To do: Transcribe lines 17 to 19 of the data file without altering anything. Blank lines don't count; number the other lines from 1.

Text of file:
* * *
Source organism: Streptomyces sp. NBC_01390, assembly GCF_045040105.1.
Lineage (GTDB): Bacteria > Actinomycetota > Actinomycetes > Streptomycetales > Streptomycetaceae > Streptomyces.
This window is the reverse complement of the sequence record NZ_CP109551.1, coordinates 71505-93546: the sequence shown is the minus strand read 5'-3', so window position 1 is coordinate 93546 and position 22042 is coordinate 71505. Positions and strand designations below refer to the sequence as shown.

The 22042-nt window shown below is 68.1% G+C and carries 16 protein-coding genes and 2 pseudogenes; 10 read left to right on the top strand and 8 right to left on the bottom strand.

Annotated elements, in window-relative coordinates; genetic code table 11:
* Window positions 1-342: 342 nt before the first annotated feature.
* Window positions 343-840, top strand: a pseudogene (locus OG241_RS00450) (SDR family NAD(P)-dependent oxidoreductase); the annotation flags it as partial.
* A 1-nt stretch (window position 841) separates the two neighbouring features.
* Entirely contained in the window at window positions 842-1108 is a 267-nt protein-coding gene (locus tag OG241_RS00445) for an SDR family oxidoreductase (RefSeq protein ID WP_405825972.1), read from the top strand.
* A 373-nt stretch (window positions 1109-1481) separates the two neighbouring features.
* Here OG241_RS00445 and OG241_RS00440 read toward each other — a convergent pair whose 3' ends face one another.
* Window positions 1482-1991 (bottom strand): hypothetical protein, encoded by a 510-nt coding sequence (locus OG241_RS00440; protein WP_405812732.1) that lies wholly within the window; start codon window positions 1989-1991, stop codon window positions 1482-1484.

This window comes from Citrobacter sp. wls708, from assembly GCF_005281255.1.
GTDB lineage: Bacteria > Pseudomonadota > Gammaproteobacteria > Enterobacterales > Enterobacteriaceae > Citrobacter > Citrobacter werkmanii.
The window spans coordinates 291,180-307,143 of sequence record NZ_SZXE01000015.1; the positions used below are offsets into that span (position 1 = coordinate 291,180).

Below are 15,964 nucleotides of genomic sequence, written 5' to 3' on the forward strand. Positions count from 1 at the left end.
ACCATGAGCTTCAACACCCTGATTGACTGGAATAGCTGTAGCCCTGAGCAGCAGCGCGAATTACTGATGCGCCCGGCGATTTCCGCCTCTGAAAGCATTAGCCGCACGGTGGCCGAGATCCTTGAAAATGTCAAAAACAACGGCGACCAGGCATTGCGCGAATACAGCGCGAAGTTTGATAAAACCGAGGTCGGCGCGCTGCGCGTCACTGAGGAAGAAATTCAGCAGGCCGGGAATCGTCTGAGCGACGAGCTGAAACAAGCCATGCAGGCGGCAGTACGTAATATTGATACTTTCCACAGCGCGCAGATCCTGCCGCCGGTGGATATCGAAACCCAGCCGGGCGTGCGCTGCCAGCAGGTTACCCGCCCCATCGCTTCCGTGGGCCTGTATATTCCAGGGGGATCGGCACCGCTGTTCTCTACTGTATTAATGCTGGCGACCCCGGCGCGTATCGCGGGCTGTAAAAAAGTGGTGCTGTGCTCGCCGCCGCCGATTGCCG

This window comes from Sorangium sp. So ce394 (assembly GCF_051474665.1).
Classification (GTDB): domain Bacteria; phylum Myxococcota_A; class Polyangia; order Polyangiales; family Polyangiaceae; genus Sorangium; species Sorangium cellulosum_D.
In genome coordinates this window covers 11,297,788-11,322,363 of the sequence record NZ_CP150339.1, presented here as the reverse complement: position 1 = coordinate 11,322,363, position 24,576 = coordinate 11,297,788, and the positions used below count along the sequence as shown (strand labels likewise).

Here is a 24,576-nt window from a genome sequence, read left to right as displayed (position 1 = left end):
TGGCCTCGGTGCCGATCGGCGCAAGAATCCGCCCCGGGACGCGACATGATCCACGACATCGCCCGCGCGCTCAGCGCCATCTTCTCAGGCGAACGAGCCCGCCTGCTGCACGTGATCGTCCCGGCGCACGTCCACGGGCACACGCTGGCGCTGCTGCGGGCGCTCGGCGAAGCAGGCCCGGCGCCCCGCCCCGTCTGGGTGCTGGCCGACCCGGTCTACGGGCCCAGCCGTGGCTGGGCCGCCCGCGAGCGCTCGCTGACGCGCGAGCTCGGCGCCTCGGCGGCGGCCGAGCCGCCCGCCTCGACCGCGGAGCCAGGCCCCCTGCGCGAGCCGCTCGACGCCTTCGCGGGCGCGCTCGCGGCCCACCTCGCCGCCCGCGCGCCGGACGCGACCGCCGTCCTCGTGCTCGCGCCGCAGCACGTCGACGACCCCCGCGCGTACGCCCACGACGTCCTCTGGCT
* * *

ACCATGAGCTTCAACACCCTGATTGACTGGAATAGCTGTAGCCCTGAGCAGCAGCGCGAATTACTGATGCGCCCGGCGATTTCCGCCTCTGAAAGCATTAGCCGCACGGTGGCCGAGATCCTTGAAAATGTCAAAAACAACGGCGACCAGGCATTGCGCGAATACAGCGCGAAGTTTGATAAAACCGAGGTCGGCGCGCTGCGCGTCACTGAGGAAGAAATTCAGCAGGCCGGGAATCGTCTGAGCGACGAGCTGAAACAAGCCATGCAGGCGGCAGTACGTAATATTGATACTTTCCACAGCGCGCAGATCCTGCCGCCGGTGGATATCGAAACCCAGCCGGGCGTGCGCTGCCAGCAGGTTACCCGCCCCATCGCTTCCGTGGGCCTGTATATTCCAGGGGGATCGGCACCGCTGTTCTCTACTGTATTAATGCTGGCGACCCCGGCGCGTATCGCGGGCTGTAAAAAAGTGGTGCTGTGCTCGCCGCCGCCGATTGCCG

This window comes from Sorangium sp. So ce394 (assembly GCF_051474665.1).
Classification (GTDB): domain Bacteria; phylum Myxococcota_A; class Polyangia; order Polyangiales; family Polyangiaceae; genus Sorangium; species Sorangium cellulosum_D.